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Re: A Beginning Guide To Evolutionary Algorithms

by AssFace (Pilgrim)
on Oct 20, 2003 at 16:26 UTC ( #300638=note: print w/ replies, xml ) Need Help??


in reply to A Beginning Guide To Evolutionary Algorithms

One area where these are great to use is old school encryption breaking. Back when encryption was based on things such as the German Enigma or the French Vigenere, etc, they were all essentially ways of using multiple alphabets to encode a message.

If trying to brute force it by hand, this would take a lot of time as the number of alphabets used increased. People like Turning worked out ways around it with mathematical approaches that greatly reduced the search space that one would need to go through.

Even today with fast computers, if you wanted to brute force the Poe Cipher (which is how I got into Perl, during the process of breaking that - I wasn't the first though - 5th I think), it would have taken more time than we can even really grasp.

That is where evolutionary algorithms come in.
In the case of the Poe Cipher - all of his written works and many of his letters are online at the Gutenburg project - so you can download those. After which, you can scan through them all and populate a Markov Matrix with their probabilities of showing up in various patterns. Digraphs, trigraphs, etc (number of characters in a row).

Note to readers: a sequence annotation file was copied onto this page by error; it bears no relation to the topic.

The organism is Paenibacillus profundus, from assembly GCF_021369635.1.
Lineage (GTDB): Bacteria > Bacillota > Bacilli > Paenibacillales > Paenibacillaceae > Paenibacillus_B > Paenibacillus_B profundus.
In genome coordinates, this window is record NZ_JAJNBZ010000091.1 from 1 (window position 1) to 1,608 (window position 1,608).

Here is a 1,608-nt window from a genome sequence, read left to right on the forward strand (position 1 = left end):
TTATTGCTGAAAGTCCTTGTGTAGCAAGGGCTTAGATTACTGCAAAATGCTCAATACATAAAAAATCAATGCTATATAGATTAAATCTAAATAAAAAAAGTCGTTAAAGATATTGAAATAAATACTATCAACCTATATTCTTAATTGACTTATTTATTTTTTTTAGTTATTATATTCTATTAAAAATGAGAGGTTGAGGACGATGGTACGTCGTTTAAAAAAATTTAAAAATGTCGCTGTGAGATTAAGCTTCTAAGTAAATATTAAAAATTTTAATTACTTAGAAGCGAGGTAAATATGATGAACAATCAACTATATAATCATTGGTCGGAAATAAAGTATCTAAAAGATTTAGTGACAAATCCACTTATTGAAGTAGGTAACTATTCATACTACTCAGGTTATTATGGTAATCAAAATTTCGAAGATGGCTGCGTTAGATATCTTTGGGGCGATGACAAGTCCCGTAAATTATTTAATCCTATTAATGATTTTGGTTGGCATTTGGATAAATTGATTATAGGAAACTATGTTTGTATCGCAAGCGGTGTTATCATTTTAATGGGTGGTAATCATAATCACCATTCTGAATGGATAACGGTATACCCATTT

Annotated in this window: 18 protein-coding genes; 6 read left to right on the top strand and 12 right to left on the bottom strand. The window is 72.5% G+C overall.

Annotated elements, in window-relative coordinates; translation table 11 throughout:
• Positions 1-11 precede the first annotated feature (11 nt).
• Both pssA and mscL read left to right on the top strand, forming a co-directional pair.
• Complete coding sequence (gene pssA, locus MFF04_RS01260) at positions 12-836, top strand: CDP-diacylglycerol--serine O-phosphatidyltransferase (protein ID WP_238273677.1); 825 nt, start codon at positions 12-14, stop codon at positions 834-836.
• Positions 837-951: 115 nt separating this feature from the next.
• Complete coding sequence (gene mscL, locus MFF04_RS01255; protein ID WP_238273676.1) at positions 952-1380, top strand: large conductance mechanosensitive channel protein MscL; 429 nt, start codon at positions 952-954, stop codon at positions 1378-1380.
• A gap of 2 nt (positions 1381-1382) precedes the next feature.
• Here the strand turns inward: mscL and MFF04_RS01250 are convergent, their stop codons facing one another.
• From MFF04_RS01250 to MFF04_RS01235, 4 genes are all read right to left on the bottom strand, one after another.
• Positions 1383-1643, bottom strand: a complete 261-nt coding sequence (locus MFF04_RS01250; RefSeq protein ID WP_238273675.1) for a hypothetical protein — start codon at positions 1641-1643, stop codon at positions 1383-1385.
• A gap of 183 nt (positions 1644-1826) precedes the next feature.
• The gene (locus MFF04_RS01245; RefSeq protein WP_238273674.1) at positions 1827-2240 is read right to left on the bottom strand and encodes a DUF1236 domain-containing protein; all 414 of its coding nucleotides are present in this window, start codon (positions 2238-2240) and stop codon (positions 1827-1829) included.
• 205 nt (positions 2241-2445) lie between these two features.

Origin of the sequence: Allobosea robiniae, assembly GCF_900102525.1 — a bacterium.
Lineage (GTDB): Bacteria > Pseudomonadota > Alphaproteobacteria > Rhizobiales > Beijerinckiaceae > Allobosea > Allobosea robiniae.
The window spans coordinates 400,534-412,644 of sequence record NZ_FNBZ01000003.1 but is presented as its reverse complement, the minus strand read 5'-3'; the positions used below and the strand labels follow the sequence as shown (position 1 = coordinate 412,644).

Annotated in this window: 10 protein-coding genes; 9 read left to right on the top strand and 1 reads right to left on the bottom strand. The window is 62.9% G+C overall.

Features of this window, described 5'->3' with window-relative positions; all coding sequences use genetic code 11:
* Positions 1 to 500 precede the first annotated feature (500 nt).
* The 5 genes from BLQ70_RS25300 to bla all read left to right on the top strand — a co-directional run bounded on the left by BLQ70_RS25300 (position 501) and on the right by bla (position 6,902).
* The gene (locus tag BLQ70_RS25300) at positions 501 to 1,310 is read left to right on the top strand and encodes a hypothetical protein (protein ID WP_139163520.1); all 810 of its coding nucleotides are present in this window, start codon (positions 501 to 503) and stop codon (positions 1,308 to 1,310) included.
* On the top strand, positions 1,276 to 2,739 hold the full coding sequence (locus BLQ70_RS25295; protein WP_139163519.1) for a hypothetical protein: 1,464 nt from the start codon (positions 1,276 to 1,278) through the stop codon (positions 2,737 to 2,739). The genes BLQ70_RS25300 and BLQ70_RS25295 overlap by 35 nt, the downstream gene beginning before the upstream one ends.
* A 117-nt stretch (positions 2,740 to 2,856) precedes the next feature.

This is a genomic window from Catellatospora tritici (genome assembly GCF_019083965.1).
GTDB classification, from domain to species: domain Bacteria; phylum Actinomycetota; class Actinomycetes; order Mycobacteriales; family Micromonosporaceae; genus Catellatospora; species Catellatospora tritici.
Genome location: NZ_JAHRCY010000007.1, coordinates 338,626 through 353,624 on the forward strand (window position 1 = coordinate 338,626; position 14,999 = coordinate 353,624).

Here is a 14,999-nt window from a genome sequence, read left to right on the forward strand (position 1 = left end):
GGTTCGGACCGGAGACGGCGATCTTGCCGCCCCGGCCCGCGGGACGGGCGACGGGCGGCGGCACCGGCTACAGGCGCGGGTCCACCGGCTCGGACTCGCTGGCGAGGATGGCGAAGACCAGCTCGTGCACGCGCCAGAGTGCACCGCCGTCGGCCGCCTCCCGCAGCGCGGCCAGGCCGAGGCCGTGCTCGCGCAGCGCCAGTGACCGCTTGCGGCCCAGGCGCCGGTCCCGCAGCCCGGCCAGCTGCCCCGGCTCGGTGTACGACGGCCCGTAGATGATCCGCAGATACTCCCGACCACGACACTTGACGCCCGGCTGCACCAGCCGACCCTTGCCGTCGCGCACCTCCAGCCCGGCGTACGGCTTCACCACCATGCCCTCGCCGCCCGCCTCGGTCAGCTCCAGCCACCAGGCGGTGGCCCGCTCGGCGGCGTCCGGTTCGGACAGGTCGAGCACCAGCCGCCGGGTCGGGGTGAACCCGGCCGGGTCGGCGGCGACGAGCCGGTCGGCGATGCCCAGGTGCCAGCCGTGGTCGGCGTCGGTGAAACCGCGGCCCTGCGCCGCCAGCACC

After that, you can now scan over a section of text and score it with that MM - the higher the score, the more likely it is to be actual text instead of just total gibberish.

Then you simpy have a tight loop that evolves the alphabets, tests output to see what its score is - if the score is higher than the last time, then we have a better set of alphabets. Then you mate and mutate them and test the score again, etc etc.
Due to errors in the encoding (whether purposeful or not), it wasn't likely that there would be 100% completion of the decryption by the program - but if you were outputting the code to the screen, once you started seeing text that you could understand, then you knew you were close and then could eventually do the rest by hand.

There are also applications similar to this in the stock market world - which I will gladly go into detail on if anyone is interested.



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